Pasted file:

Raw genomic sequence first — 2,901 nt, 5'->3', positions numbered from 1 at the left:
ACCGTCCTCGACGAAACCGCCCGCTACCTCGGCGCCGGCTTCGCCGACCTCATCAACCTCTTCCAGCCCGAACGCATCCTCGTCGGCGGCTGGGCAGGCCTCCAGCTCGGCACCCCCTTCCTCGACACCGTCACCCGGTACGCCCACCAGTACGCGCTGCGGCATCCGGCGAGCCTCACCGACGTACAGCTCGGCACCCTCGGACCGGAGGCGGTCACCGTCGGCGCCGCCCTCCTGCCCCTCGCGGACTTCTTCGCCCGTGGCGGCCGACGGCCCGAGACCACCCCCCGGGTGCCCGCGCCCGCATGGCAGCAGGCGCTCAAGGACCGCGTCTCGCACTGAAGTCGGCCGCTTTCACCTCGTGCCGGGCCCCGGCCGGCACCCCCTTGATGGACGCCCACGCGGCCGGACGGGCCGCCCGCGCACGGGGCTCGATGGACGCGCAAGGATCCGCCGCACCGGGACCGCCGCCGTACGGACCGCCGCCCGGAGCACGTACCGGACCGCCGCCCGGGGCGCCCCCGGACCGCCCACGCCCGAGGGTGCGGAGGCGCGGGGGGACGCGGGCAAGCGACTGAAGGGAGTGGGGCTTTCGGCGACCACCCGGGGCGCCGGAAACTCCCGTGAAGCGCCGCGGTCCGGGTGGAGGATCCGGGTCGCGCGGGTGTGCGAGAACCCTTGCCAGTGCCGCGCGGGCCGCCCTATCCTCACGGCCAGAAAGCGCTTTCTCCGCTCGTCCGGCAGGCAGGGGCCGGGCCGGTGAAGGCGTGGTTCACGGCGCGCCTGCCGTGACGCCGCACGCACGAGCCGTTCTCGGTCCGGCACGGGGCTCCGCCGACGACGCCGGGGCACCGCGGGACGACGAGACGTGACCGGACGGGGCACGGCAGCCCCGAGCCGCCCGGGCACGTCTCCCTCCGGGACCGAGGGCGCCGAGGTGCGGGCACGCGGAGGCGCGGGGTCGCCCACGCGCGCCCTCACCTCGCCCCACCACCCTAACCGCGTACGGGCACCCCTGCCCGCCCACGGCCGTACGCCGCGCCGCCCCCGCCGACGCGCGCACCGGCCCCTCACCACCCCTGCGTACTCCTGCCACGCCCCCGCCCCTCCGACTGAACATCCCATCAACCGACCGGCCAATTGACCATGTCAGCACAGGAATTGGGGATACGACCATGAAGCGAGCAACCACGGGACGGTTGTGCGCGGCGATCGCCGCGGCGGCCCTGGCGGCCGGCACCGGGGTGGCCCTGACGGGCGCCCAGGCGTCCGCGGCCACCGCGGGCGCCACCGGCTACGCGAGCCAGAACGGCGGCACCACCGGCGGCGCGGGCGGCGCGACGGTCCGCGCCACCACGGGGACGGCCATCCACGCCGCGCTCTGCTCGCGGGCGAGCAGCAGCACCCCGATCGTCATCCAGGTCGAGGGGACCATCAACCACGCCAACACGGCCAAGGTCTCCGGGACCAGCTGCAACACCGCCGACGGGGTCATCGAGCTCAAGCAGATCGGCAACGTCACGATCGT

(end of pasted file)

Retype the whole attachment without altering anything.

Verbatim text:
Raw genomic sequence first — 2,901 nt, 5'->3', positions numbered from 1 at the left:
ACCGTCCTCGACGAAACCGCCCGCTACCTCGGCGCCGGCTTCGCCGACCTCATCAACCTCTTCCAGCCCGAACGCATCCTCGTCGGCGGCTGGGCAGGCCTCCAGCTCGGCACCCCCTTCCTCGACACCGTCACCCGGTACGCCCACCAGTACGCGCTGCGGCATCCGGCGAGCCTCACCGACGTACAGCTCGGCACCCTCGGACCGGAGGCGGTCACCGTCGGCGCCGCCCTCCTGCCCCTCGCGGACTTCTTCGCCCGTGGCGGCCGACGGCCCGAGACCACCCCCCGGGTGCCCGCGCCCGCATGGCAGCAGGCGCTCAAGGACCGCGTCTCGCACTGAAGTCGGCCGCTTTCACCTCGTGCCGGGCCCCGGCCGGCACCCCCTTGATGGACGCCCACGCGGCCGGACGGGCCGCCCGCGCACGGGGCTCGATGGACGCGCAAGGATCCGCCGCACCGGGACCGCCGCCGTACGGACCGCCGCCCGGAGCACGTACCGGACCGCCGCCCGGGGCGCCCCCGGACCGCCCACGCCCGAGGGTGCGGAGGCGCGGGGGGACGCGGGCAAGCGACTGAAGGGAGTGGGGCTTTCGGCGACCACCCGGGGCGCCGGAAACTCCCGTGAAGCGCCGCGGTCCGGGTGGAGGATCCGGGTCGCGCGGGTGTGCGAGAACCCTTGCCAGTGCCGCGCGGGCCGCCCTATCCTCACGGCCAGAAAGCGCTTTCTCCGCTCGTCCGGCAGGCAGGGGCCGGGCCGGTGAAGGCGTGGTTCACGGCGCGCCTGCCGTGACGCCGCACGCACGAGCCGTTCTCGGTCCGGCACGGGGCTCCGCCGACGACGCCGGGGCACCGCGGGACGACGAGACGTGACCGGACGGGGCACGGCAGCCCCGAGCCGCCCGGGCACGTCTCCCTCCGGGACCGAGGGCGCCGAGGTGCGGGCACGCGGAGGCGCGGGGTCGCCCACGCGCGCCCTCACCTCGCCCCACCACCCTAACCGCGTACGGGCACCCCTGCCCGCCCACGGCCGTACGCCGCGCCGCCCCCGCCGACGCGCGCACCGGCCCCTCACCACCCCTGCGTACTCCTGCCACGCCCCCGCCCCTCCGACTGAACATCCCATCAACCGACCGGCCAATTGACCATGTCAGCACAGGAATTGGGGATACGACCATGAAGCGAGCAACCACGGGACGGTTGTGCGCGGCGATCGCCGCGGCGGCCCTGGCGGCCGGCACCGGGGTGGCCCTGACGGGCGCCCAGGCGTCCGCGGCCACCGCGGGCGCCACCGGCTACGCGAGCCAGAACGGCGGCACCACCGGCGGCGCGGGCGGCGCGACGGTCCGCGCCACCACGGGGACGGCCATCCACGCCGCGCTCTGCTCGCGGGCGAGCAGCAGCACCCCGATCGTCATCCAGGTCGAGGGGACCATCAACCACGCCAACACGGCCAAGGTCTCCGGGACCAGCTGCAACACCGCCGACGGGGTCATCGAGCTCAAGCAGATCGGCAACGTCACGATCGT